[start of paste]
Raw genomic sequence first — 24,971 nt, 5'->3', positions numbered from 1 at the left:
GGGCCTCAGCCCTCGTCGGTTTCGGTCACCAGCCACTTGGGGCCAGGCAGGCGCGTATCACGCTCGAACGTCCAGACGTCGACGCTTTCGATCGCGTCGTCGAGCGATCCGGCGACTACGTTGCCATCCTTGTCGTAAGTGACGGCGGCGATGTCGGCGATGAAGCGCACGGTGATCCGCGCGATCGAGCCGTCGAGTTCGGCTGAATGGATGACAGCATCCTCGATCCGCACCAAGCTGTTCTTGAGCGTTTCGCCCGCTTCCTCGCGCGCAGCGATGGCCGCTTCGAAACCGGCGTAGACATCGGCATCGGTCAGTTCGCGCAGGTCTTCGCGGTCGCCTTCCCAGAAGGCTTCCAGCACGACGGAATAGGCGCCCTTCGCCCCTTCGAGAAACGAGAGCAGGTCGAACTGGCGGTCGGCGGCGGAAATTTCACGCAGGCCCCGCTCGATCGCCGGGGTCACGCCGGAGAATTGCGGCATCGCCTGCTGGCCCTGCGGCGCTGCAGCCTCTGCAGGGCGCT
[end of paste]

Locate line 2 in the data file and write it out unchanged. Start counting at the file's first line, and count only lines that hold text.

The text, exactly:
GGGCCTCAGCCCTCGTCGGTTTCGGTCACCAGCCACTTGGGGCCAGGCAGGCGCGTATCACGCTCGAACGTCCAGACGTCGACGCTTTCGATCGCGTCGTCGAGCGATCCGGCGACTACGTTGCCATCCTTGTCGTAAGTGACGGCGGCGATGTCGGCGATGAAGCGCACGGTGATCCGCGCGATCGAGCCGTCGAGTTCGGCTGAATGGATGACAGCATCCTCGATCCGCACCAAGCTGTTCTTGAGCGTTTCGCCCGCTTCCTCGCGCGCAGCGATGGCCGCTTCGAAACCGGCGTAGACATCGGCATCGGTCAGTTCGCGCAGGTCTTCGCGGTCGCCTTCCCAGAAGGCTTCCAGCACGACGGAATAGGCGCCCTTCGCCCCTTCGAGAAACGAGAGCAGGTCGAACTGGCGGTCGGCGGCGGAAATTTCACGCAGGCCCCGCTCGATCGCCGGGGTCACGCCGGAGAATTGCGGCATCGCCTGCTGGCCCTGCGGCGCTGCAGCCTCTGCAGGGCGCT